The novel FLA outperformed or was on par with the industry available FLAs tested in this study. The novel FLA realized comparable fluid loss performance of less than 10 ml at 375 F at lower concentrations as compared to the industry FLAs. In some cases, the novel FLA performed at higher temperatures, whereas some of the industry available FLAs did not. The novel FLA also boosted the electrical stability (ES) of the emulsion in certain fluid systems. The novel FLA showed minimum change in the rheology of the oil-based fluids as compared to the industry available FLAs. The novel FLA demonstrated reasonable performance in different mud weights, base oils and fluid systems. Since this novel FLA is derived from a renewable raw material, it may have less of an environmental impact compared to other FLAs utilized today.
The novel FLA: Was developed from a renewable raw material for invert emulsion drilling fluids; Performed on par or outperformed industry available FLAs; and Boosted the ES of the emulsion for certain fluid systems.
Was developed from a renewable raw material for invert emulsion drilling fluids;
Performed on par or outperformed industry available FLAs; and
Boosted the ES of the emulsion for certain fluid systems.
Drilling in high pressure high temperature (HPHT) deep gas reservoirs, with multiple shallow different pressure horizons, requires special techniques which include application of Managed Pressure Drilling (MPD), revising casing setting depths, improving casing strength, and refining mud design. This paper focuses on application of MPD in HPHT gas wells and also describes briefly other techniques which can improve drilling performance and reduce nonproductive time.
Wang, Gang (China University of Petroleum-Beijing) | Fan, Honghai (China University of Petroleum-Beijing) | Zhang, Wei (CNPC Engineering Technology R&D Company Limited) | Yang, Yang (China University of Petroleum-Beijing) | Han, Zili (CNPC Bohai Drilling Engineering Company Ltd.) | Wu, Hongxuan (CNPC Chuanqing Drilling Engineering Company Ltd.) | Li, Wanjun (CNPC Engineering Technology R&D Company Limited) | Li, Jiaying (CNPC Engineering Technology R&D Company Limited) | Zhou, Tuo (CNPC Engineering Technology R&D Company Limited) | Zhou, Haiqiu (CNPC Engineering Technology R&D Company Limited) | Liu, Jitong (CNPC Engineering Technology R&D Company Limited)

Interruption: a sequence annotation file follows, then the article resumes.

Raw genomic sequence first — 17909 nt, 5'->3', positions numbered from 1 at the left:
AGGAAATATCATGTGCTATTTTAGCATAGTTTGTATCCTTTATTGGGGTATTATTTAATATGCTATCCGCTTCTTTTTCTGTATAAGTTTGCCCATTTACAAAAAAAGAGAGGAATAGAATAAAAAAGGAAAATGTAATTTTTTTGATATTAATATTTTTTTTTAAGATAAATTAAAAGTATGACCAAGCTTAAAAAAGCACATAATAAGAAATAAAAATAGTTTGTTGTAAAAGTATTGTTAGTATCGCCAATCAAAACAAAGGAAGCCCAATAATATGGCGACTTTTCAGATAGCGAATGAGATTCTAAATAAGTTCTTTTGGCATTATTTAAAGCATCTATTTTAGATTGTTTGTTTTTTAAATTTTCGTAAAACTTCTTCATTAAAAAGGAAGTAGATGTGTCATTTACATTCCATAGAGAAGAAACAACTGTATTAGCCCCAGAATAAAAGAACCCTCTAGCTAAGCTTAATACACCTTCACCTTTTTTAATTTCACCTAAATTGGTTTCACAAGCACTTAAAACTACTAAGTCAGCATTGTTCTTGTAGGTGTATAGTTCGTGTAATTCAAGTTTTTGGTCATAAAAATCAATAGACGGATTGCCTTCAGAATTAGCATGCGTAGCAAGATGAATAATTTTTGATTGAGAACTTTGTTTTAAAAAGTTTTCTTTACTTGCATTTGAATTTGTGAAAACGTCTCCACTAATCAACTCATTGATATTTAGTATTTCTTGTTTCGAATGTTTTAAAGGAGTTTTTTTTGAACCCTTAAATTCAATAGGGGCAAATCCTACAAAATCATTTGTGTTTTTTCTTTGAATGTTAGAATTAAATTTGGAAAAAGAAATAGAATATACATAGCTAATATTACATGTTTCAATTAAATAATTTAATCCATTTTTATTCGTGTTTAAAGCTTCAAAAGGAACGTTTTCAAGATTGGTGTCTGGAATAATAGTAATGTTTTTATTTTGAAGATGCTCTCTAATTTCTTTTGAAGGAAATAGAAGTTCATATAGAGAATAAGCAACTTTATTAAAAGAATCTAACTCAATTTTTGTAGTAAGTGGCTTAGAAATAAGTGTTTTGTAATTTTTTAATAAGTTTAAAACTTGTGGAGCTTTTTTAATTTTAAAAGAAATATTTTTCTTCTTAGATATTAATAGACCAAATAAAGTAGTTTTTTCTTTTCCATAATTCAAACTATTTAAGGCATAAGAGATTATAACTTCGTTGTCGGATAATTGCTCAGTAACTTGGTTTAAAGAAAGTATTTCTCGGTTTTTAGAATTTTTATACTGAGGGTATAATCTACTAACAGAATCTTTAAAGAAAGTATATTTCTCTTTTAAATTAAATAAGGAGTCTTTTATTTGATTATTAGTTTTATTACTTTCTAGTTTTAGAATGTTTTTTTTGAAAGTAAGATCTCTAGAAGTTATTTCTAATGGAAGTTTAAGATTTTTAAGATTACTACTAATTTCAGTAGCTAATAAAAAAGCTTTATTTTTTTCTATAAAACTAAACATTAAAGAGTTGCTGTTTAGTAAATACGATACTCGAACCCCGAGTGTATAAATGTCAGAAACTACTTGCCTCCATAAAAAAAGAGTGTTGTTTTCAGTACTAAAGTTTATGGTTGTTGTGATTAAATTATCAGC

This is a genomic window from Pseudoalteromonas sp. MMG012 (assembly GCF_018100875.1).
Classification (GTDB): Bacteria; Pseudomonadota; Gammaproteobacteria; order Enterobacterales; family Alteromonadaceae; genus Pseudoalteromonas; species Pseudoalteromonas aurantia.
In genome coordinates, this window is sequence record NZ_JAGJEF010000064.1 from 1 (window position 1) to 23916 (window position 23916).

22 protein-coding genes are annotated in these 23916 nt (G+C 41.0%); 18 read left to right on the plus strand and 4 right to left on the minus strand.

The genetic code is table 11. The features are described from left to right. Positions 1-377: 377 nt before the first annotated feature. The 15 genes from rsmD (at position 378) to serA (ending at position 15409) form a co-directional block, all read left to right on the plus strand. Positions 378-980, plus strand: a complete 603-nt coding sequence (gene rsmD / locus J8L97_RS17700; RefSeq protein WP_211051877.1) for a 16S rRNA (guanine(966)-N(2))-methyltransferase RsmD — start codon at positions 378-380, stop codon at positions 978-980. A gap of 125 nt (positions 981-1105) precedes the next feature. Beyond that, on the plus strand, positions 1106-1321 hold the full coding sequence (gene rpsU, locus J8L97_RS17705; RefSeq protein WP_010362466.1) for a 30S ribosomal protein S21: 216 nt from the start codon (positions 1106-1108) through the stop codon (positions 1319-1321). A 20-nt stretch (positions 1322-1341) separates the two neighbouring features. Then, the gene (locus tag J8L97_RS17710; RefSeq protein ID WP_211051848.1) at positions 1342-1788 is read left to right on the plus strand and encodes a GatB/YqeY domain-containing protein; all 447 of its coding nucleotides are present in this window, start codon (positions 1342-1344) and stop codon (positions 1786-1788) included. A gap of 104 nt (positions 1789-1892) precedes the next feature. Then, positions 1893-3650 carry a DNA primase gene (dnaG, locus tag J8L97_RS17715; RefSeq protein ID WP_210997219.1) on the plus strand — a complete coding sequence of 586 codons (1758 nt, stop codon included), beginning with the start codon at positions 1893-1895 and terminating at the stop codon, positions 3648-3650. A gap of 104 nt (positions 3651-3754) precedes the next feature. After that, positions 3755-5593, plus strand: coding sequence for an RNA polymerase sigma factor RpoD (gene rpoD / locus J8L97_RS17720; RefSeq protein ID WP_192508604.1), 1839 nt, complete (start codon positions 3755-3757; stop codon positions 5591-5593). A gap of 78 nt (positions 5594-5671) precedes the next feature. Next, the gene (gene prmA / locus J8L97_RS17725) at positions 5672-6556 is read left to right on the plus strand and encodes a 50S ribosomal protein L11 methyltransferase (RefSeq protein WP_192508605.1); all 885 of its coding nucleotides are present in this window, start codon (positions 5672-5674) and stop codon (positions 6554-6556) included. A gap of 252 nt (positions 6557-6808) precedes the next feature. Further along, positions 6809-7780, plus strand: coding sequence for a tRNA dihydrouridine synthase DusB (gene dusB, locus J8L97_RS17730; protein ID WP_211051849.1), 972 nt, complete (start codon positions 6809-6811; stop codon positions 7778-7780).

M15 well contains complex intervals, where anticlinal structures developed from faults make long mudstone barriers full of cracks, which makes it hard to predict pore pressure. Loss is one of the most serious problems during drilling and cementing, while blow out accidents happen sometimes. Previous casing programs hardly adjust to all complex intervals and conventional LCMs (loss control materials) play few roles. As a result, designated targets used to be rarely reached.
It is proved that low pressure intervals shall be isolated firmly and complex intervals as well as reservoirs should be developed in independent intervals, thus casing programs have been modified. 188 lab tests were finalized, including 180°C hot rolling, anti-contamination test, lubricity test and inhibition experiments, in order to develop a kind of organic salt mud system that has premium inhibition, plugging, lubricating, heat & salt resistance properties. Precise MPD (managed pressure drilling) techniques are recommended to achieve near-balance drilling operation, solving borehole instability problems to some extent.
In the second interval the organic salt mud system is applied, while logging and casing running may be accomplished in one time. Besides, strings can be tripped out smoothly and high pressure brine productive zones are drilled safely. φ339.7mm casing joints are set at the depth of 3848m in the second interval and φ244.5mm casing joints are set at the depth of 5177m in the third interval, in order that deeper complex formation may be developed in a separate casing interval in which precise MPD is applied with LCMs while drilling and compound plugging agents. Therefore, downhole pressure is precisely controlled and large cracks are plugged statically on 28 occasions. Designated targets have been all reached and 20 oil & gas productive layers have been developed.